NEW YORK— Israeli drugmaker Teva, the largest generic drug company in the world, said Wednesday it expects to complete its $40.5 billion purchase of the generic drug business of competitor Allergan next week after federal regulators approved the deal. The FTC said Allergan runs the third-largest generics company in the U.S. That business previously belonged... » Read More
Man, it's gotta hurt when the publicly-traded company you've been leading for years announces you're stepping down and investors pop the champagne corks.
ACC, ADA, AHA, ASCO, ICAD, TCT. That's just a handful of the acronyms and abbreviations for scientific and medical conferences that I've attended over the years. But this year I might be able to add RITA to my dance card. I'd never heard of her (it) before this morning when I got this press release from Crucell, which owns technology for faster, better, cheaper vaccine manufacturing.
The growing, influential role of Twitter has never been more evident than during the recent Iranian uprising. But did the story that "The Wall Street Journal" broke last Friday night about Apple's Steve Jobs getting a liver transplant actually appear on Twitter first?
Healthcare stocks rebound, so is significant reform dead? Healthcare stocks have been moving off their lows since Tuesday and are up significantly today after moving almost straight down in June.
Two days after the FDA ordered Matrixx Initiatives' Zicam off the market the story remains one of the most emailed articles on "The New York Times" website. And the company seems to still be trying to find its corporate crisis footing.
I was an early adopter of Zicam when it came on the market 10 years ago. Whenever I felt a cold coming on, I'd load up on the stuff along with Vitamin C and zinc lozenges. So, last night I went searching through the bathroom cabinets to find my Zicam stash to toss it in the trash per the FDA's advisory.
The r-word has become a rejoinder to anyone who says that this country must reduce its runaway health spending, especially anyone who favors cutting back on treatments that don’t have scientific evidence behind them. You can expect to hear a lot more about rationing as health care becomes the dominant issue in Washington this summer.
I have a confession to make. I try to be as transparent as possible, to share as much information as I can about how the sausage is made. To that end, on at least a few occasions I’ve mentioned on this blog and on CNBC, that I’ve been on 10 milligrams of Lipitor.
This morning the apparently Red Bull-fueled (or maybe he's a Starbucks triple-shot guy) biotech analyst at Deutsche Bank, Dr. Mark Schoenebaum, did a deep dive for clients in a presentation he called, "Getting ready for summer!"
To almost no one's surprise, for the first time in 41 years, the World Health Organization has declared a full-blown swine flu pandemic. But the declaration is tied more to the geographic spread of the virus than it is to its virulence.
Medtronic spokesman Steve Cragle sent CNBC this clarification to Mr. Hawkins' answer to Mike Huckman's question regarding the Senate investigation into a doctor who has done consulting work for MDT.
"It's a risky business." I don't think I'll ever forget when a Chief Financial Officer said that at an investor conference last year in lieu of reading the whole boring boilerplate "Safe Harbor Statement."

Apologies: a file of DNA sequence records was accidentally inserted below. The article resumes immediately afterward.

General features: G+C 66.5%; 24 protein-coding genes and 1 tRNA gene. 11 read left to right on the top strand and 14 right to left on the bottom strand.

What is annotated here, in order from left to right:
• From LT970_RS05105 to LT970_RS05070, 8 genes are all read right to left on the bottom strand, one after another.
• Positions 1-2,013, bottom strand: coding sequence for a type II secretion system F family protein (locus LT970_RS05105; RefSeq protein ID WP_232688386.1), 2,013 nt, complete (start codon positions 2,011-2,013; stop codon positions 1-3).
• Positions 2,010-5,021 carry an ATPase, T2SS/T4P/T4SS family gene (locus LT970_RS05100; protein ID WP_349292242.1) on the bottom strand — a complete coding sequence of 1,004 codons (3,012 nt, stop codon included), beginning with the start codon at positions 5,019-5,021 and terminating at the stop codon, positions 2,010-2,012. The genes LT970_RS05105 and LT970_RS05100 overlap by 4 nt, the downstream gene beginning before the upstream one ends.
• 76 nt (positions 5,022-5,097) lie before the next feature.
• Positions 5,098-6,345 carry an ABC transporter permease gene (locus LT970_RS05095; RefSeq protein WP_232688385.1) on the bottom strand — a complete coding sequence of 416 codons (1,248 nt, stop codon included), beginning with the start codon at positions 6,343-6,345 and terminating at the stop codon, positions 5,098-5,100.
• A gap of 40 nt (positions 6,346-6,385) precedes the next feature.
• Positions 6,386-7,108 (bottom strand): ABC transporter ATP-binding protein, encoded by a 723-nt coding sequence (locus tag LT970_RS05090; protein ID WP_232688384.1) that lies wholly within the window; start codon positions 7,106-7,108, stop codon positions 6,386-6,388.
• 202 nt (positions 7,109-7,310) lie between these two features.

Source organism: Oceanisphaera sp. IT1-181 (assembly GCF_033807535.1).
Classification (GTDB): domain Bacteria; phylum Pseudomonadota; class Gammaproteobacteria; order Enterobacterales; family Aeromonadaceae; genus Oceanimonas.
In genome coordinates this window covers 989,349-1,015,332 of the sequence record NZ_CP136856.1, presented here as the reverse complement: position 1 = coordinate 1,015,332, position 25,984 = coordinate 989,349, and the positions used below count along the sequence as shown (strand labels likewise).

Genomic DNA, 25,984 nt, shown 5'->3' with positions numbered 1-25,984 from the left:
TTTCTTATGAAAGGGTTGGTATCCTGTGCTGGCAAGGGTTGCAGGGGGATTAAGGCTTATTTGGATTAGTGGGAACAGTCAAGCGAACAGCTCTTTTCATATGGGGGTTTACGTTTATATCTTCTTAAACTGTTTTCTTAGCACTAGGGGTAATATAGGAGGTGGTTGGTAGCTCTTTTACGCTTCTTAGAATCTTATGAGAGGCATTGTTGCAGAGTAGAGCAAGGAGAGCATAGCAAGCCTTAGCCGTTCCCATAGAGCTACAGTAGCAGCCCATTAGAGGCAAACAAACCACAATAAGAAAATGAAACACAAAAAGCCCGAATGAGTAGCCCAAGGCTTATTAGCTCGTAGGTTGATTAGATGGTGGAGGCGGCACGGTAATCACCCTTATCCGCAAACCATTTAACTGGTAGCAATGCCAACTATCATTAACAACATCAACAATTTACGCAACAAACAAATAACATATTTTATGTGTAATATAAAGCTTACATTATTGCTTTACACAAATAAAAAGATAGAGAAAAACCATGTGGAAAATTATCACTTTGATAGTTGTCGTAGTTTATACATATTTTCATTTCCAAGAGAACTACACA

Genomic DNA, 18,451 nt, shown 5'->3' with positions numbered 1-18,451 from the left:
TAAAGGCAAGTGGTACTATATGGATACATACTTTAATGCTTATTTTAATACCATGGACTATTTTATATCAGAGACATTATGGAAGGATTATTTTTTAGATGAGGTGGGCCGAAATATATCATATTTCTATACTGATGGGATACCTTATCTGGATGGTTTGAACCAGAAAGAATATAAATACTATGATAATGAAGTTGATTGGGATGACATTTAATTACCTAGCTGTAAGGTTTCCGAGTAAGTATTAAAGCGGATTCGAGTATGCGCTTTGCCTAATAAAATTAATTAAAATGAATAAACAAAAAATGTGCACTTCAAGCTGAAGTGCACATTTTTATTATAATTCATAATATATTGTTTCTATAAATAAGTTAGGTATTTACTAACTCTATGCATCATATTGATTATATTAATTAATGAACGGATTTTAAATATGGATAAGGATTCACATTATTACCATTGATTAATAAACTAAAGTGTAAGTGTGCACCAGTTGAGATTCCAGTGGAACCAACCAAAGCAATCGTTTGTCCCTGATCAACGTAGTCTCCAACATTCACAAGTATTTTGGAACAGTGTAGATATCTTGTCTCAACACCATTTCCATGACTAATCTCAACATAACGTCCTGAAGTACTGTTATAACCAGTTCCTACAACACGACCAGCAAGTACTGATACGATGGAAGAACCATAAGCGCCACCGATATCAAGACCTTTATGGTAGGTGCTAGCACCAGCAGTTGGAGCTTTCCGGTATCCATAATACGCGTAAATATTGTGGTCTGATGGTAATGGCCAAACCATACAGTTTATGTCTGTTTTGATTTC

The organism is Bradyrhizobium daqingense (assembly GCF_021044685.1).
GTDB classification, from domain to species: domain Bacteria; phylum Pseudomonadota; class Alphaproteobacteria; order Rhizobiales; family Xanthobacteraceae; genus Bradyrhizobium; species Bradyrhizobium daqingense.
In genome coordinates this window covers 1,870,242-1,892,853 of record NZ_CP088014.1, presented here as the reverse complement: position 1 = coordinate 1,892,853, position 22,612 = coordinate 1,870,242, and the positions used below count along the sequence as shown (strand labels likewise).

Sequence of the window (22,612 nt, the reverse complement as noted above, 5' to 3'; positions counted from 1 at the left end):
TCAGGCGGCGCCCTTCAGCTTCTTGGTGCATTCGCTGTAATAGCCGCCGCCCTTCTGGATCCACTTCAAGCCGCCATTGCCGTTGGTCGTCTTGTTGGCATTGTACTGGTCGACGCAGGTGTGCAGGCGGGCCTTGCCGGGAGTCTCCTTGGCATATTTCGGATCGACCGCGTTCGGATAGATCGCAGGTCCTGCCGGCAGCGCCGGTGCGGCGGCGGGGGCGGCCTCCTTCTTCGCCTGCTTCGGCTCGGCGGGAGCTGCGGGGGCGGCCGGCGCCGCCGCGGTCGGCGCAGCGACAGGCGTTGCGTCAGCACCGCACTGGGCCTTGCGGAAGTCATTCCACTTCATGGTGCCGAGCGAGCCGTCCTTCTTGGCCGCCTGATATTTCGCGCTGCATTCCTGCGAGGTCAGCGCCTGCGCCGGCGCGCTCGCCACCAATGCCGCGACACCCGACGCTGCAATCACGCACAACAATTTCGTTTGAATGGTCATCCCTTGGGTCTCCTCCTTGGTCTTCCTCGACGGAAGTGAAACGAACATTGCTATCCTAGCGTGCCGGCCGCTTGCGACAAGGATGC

In less than two weeks, there've been four pretty significant events in biopharma. And, hopefully, after ADA things will begin to settle down a bit for the summer.
A year or so ago, when customers buttonholed the pharmacists at Almand’s Drug Store here the questions were invariably about dosing or side effects. These days, they are almost always about cost.
The cost of drugs was a hot topic at ASCO this year, especially with the release of the big test results combining two very expensive treatments for lung cancer. The study showed using Avastin from Roche and Genentech and a pill, Tarceva, from OSI Pharmaceuticals, Roche and Genentech slowed down progression of the disease by a little more than a month.
I'm happy to report that I'm scribbling out this blog from the air-conditioned comfort of the convention center in Orlando. It's the first time in my six or seven years of covering ASCO that the organization has let CNBC broadcast live from inside. And, guess what? No one seems freaked out about it.
How will male General Motors retirees get their motor runnin'? Do they start paying for their impotence drugs out of their own pocket? Because apparently, under the new deal the company won't pick up the tab anymore.
Consumers may be saving more and spending less, but big pharma is on a shopping spree. And I'm not talking about the really big deals including Roche buying Genentech, Pfizer buying Wyeth and Merck buying Schering-Plough. I'm talking about the two deals that have been done in less than a week between major drug companies and baby biotechs specializing in oncology.
I'm juggling the Amylin Pharmaceuticals proxy fight, then ASCO (American Society of Clinical Oncology), then the Biogen Idec shareholder meeting and then the ADA (American Diabetes Association) meeting all within a week-and-a-half.
This fall ABC is launching a new show with Courtney Cox called "Cougar Town." Courtney was one of my favorite "Friends" stars and cougars are certainly a hot cultural phenomenon. Could cougars be five minutes ago by the time the show premieres? Perhaps. But maybe ABC has a hit on its hands. New TV shows are always a roll of the dice. And so is Johnson & Johnson's journey into "Cougar Town."